Fairfax City Seeks Limits on Water Use

Fairfax City asked residents to restrict their water usage yesterday because its supplementary reservoir, in Loudoun County, is 16 feet below normal.

The call for voluntary restrictions in the city of 22,000 residents came as the National Weather Service reported that the metropolitan region remains in an extreme drought, with deteriorating conditions despite light rainfall in the last two weeks. Forecasters said rainfall has been 30 percent below normal over the past six months.

The 12-month period that ended May 31 was the second driest on record for Maryland and the third driest for Virginia, the Weather Service said.

Fairfax City officials are asking residents to take shorter showers, fill their dishwashers and washing machines before operating them and use small buckets instead of hoses for washing cars and watering lawns.

City spokesman Todd Hoffman said officials had expected the city's backup reservoir "to replenish over the winter, but that didn't happen. . . . Because of the recent drought, it got worse and worse."

Fairfax County, which has more and larger reservoirs than the city it surrounds, is not experiencing water supply problems, officials said yesterday.

Mayor Asks Dowsers to Find Water

Billy Eckstine, mayor of Myersville in western Frederick County, Md., is so desperate to find water for his town that he is turning to dowsers--people who use divining rods to find underground water sources.

Three wells drilled on sites recommended by geologists have come up dry, but Eckstine said two dowsers, one using willow sticks and one using metal rods, believe there is water at another location, beneath a subdivision. Eckstine proposes to drill there.

"I can't do any worse with dowsers," he said.

Council member Robert Lowry, who is also president of the community homeowners association, said residents will consent to drilling as long as the land will be restored afterward.

Because of the drought, Eckstine has ordered an end to lawn watering until water is found.


Corrections Workers Face 8-Day Furlough

Hundreds of employees of the D.C. Department of Corrections are being forced to take eight days without pay because of a budget shortfall.

In a letter to employees, Corrections Director Odie Washington said all nonuniformed workers must take the eight-day furlough between the end of the month and September. Washington said he and other administrators also will take the eight days without pay.

"I apologize for having to take such a drastic measure," Washington said in the letter.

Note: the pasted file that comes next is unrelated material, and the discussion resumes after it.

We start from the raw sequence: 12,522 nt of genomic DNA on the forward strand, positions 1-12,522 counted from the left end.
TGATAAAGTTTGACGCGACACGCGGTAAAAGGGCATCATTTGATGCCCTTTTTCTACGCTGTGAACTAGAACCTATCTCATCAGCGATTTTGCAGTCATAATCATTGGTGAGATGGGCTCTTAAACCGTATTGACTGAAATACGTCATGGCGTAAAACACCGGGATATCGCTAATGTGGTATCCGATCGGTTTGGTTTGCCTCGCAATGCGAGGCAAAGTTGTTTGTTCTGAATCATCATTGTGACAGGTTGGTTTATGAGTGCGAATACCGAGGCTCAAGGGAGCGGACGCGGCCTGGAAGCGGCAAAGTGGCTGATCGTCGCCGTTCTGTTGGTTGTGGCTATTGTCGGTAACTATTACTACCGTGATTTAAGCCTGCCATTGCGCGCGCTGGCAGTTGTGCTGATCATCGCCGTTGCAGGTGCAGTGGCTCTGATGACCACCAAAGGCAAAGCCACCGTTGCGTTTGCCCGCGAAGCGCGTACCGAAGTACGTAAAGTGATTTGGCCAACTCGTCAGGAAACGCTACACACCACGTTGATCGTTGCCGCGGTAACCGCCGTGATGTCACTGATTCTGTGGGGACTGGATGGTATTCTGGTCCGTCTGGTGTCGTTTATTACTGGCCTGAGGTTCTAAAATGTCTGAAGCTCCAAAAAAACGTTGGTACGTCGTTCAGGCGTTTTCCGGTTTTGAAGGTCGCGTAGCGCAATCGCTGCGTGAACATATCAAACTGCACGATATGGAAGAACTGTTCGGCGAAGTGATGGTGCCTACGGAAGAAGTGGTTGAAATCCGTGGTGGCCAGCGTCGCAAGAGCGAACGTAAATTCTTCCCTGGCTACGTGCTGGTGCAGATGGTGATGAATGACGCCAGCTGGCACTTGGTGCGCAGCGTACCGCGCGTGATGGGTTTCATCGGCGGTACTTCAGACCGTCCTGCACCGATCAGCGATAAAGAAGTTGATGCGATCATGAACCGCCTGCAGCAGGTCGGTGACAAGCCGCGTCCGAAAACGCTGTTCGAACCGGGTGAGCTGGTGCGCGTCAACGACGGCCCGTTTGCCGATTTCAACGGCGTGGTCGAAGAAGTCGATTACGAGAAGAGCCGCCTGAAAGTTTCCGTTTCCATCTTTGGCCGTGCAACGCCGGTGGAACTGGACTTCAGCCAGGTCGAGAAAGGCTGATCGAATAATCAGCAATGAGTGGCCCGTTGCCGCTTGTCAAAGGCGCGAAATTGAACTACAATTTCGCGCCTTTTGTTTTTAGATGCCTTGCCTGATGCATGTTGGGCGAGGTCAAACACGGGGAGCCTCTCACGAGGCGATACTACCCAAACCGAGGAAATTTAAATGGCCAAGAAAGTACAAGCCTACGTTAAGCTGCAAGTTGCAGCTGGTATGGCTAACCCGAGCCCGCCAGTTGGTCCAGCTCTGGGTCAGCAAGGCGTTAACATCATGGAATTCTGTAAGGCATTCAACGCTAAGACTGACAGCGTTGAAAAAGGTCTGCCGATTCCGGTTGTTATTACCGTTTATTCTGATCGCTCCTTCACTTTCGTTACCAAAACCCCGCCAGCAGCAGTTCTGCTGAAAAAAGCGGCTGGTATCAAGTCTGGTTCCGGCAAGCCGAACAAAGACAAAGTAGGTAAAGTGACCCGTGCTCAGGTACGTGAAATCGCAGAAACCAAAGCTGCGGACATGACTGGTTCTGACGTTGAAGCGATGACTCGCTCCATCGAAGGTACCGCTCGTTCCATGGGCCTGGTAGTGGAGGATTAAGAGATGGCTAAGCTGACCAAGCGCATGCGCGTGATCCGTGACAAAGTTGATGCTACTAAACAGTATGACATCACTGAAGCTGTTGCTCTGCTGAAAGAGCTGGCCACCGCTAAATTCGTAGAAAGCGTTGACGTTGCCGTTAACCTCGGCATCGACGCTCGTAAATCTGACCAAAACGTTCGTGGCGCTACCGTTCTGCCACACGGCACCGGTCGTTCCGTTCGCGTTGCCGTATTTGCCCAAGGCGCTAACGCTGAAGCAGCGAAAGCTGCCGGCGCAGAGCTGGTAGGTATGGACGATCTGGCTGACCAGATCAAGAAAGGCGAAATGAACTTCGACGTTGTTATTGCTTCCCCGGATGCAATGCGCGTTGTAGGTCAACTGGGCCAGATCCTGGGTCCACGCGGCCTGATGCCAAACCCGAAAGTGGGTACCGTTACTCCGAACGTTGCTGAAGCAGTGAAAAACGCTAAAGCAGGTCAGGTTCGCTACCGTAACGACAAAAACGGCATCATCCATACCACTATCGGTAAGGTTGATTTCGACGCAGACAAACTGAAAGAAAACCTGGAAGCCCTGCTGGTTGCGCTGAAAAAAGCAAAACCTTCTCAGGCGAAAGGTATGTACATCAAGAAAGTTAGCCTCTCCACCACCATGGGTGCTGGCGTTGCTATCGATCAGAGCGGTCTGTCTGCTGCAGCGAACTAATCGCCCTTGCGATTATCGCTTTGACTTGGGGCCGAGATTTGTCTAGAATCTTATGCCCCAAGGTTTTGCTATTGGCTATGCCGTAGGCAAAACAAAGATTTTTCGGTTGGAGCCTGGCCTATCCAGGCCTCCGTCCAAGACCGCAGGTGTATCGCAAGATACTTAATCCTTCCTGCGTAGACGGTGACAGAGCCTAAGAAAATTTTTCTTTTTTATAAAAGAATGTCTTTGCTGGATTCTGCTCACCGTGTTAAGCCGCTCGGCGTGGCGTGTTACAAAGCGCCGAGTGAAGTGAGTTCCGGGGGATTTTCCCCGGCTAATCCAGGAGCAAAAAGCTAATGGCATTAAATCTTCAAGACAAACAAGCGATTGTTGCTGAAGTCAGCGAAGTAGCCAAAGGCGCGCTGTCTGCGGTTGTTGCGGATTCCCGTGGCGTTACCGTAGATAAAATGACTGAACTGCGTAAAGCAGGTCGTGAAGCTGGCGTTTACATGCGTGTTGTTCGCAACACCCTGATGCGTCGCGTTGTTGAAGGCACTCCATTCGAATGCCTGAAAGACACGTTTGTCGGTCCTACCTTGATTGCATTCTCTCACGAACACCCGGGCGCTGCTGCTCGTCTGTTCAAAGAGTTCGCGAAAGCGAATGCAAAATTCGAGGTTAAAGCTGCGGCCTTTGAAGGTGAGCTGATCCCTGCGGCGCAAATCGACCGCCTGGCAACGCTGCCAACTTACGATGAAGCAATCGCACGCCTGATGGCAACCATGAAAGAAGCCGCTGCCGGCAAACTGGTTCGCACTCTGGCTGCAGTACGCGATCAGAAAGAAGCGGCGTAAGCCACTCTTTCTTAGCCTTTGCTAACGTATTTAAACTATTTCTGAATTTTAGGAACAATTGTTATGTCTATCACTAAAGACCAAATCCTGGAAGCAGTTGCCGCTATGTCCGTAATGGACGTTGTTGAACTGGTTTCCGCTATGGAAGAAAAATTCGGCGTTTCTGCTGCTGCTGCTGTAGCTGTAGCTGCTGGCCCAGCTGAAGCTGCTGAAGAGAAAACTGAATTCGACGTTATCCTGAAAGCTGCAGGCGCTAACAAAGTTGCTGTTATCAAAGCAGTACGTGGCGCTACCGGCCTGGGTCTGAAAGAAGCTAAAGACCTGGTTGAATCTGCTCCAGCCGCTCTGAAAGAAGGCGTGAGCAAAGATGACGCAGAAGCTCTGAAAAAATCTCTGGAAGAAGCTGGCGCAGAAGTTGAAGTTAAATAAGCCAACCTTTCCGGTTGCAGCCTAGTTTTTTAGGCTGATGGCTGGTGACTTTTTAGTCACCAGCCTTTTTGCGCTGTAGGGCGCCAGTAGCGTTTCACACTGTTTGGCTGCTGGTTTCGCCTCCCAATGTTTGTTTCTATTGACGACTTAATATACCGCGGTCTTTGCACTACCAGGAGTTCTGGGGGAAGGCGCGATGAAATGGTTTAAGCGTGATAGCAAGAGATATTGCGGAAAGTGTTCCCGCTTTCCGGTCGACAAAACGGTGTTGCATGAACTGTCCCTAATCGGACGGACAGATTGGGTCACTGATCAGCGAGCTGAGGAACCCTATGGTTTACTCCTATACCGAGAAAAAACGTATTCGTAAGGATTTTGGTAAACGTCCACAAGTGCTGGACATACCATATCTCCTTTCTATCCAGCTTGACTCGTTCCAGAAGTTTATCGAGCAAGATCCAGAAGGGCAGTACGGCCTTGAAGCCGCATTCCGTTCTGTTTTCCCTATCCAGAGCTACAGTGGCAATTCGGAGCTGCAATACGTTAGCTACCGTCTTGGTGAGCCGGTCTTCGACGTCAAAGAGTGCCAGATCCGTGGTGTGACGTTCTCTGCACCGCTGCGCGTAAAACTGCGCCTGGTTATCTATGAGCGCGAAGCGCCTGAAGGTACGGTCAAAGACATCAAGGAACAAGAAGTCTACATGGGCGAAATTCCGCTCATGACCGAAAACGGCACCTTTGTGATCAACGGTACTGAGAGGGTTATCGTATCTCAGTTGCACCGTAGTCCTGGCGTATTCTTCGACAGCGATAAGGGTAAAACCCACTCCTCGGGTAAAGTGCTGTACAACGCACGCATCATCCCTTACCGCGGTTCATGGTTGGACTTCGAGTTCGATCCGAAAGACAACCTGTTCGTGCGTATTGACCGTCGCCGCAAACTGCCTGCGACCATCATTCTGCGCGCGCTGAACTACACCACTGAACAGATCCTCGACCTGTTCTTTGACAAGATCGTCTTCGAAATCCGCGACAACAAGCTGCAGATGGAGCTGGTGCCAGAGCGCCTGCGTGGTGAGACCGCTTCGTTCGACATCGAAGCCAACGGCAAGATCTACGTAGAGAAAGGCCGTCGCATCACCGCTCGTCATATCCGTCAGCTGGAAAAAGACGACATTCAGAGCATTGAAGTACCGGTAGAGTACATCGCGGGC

The furlough is necessary to help eliminate a multimillion-dollar shortfall before the end of the fiscal year Sept. 30, Washington said.

Start-Up Troubles Hit Referral System

The District's new Answers Please social service referral system was unable to take most incoming calls for about two hours yesterday because of trouble with a city computer system.

The Answers Please attendants are supposed to be available 24 hours a day, seven days a week to refer D.C. residents in need of social services to about 1,000 different private and government agencies. But the 463-6211 (INFO-211) telephone system, which officially started taking calls Tuesday, has had some start-up trouble, program supervisor Lucille Knowles said.


Microsoft Gets Contract With Universities

The Maryland Board of Public Works approved a contract yesterday between the state university system and Microsoft that will allow students and staff members in dozens of school systems, community colleges and public universities to obtain software at greatly reduced costs.

Under the agreement, eligible users will pay $14 for each year of the three-year agreement for a range of software that includes word processing, spreadsheet, Internet browser and presentations programs that normally retail to educators for $150 each. Microsoft has similar contracts in other states.

The University System, comprising 13 institutions of higher education in Maryland, will pay Microsoft $1.5 million under the nonexclusive contract. The 65 members of a state educational consortium, with a total of 287,000 students, will reimburse the system as part of the deal.

Among the participating institutions are community colleges in Montgomery and Prince George's counties and the Prince George's County school system.


Richmond Panel Authorizes Portraits

A committee of 19 community leaders in Richmond approved a revised set of historic portraits for the city's Canal Walk yesterday, including a new one of Confederate Gen. Robert E. Lee.

Lee would be joined in the gallery by a diverse group of historical figures, including Abraham Lincoln, who visited the Confederate capital as the Civil War ended; Spotswood Robinson, a black federal appeals court judge in the District from 1966 to 1989; and Powhatan Beaty, a black Civil War hero for the Union. Robinson and Beaty were from Richmond.

The new images, which have been on public display, will go to the Richmond Historic Riverfront Foundation, which oversees the Canal Walk, then to the City Council. The foundation removed the originally planned portrait of Lee after a protest that it was offensive to African Americans. The removal touched off a new controversy and led to formation of the committee to review the display.

The committee proposed replacing the formal portrait of Lee with a picture taken on the back porch of his house in Richmond a few days after the surrender at Appomattox. Lee is wearing his uniform, but the Confederate insignia has been removed.


"Amber is doing exceedingly well. I am very optimistic about her state right now, and I am optimistic about her future. But I don't have a crystal ball, and I don't like to predict things I can't control."

--neurologist John M. Freeman, who is treating 15-year-old Amber Ramirez, who had half her brain surgically removed to stave off debilitating seizures.

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